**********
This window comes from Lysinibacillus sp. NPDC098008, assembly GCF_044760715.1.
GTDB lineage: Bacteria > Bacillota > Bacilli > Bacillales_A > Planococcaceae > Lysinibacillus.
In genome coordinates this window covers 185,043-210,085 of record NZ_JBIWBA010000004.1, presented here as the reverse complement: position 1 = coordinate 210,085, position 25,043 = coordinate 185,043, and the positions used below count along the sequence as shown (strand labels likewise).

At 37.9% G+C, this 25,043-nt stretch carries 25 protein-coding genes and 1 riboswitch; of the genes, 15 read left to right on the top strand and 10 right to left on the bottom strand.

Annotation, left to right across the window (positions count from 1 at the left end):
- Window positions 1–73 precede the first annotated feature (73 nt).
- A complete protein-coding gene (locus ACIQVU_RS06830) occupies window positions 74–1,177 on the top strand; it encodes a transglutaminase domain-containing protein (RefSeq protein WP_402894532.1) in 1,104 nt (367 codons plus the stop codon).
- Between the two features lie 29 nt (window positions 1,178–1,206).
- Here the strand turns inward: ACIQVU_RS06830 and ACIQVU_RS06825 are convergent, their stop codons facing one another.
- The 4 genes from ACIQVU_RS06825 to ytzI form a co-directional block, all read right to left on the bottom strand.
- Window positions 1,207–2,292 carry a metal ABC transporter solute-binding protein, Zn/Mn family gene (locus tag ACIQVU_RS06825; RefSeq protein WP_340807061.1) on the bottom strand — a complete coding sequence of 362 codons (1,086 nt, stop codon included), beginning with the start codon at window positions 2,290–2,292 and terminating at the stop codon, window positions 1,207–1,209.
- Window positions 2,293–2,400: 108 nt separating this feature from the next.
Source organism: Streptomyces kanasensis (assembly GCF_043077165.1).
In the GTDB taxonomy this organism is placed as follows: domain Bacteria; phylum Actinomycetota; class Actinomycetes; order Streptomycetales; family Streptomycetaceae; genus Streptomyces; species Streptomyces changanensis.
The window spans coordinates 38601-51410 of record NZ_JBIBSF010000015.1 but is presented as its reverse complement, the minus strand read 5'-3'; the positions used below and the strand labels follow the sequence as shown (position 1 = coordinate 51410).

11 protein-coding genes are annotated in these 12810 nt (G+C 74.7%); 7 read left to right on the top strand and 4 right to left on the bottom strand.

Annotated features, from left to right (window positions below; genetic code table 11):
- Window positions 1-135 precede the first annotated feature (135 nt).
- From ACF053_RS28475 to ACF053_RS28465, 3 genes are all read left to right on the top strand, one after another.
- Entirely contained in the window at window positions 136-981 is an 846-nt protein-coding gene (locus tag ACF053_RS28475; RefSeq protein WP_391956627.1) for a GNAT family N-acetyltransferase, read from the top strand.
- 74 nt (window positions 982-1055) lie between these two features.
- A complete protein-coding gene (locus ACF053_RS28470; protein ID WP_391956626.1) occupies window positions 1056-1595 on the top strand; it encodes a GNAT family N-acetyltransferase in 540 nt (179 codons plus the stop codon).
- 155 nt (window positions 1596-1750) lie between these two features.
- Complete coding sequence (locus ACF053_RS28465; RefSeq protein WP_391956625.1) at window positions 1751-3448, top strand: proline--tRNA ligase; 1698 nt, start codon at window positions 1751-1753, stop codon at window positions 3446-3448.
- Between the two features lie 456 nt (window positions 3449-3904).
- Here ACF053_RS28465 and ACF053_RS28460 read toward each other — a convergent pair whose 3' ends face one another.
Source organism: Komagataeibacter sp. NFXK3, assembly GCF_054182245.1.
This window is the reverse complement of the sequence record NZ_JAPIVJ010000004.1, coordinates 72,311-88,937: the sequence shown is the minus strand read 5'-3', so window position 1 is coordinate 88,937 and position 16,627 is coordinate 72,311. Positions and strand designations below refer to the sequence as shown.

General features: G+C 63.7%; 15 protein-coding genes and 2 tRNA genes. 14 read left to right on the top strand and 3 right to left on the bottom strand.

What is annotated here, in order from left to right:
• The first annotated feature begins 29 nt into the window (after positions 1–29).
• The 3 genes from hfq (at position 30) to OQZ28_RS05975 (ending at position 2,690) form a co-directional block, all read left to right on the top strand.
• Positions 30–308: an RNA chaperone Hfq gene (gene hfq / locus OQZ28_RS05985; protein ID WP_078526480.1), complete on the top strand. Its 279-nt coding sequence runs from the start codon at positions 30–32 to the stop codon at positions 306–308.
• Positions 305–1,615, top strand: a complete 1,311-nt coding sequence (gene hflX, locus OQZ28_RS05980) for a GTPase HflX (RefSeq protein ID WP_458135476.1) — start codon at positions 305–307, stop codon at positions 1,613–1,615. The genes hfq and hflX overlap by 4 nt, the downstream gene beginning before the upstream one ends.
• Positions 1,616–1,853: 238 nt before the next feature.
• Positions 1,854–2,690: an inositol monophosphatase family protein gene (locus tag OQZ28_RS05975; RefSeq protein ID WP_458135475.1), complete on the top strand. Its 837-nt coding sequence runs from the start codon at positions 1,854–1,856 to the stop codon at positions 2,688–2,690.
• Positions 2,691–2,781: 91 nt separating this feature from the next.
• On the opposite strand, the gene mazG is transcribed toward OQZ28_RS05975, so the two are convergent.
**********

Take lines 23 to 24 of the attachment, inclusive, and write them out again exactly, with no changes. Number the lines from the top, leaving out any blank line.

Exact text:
- 155 nt (window positions 1596-1750) lie between these two features.
- Complete coding sequence (locus ACF053_RS28465; RefSeq protein WP_391956625.1) at window positions 1751-3448, top strand: proline--tRNA ligase; 1698 nt, start codon at window positions 1751-1753, stop codon at window positions 3446-3448.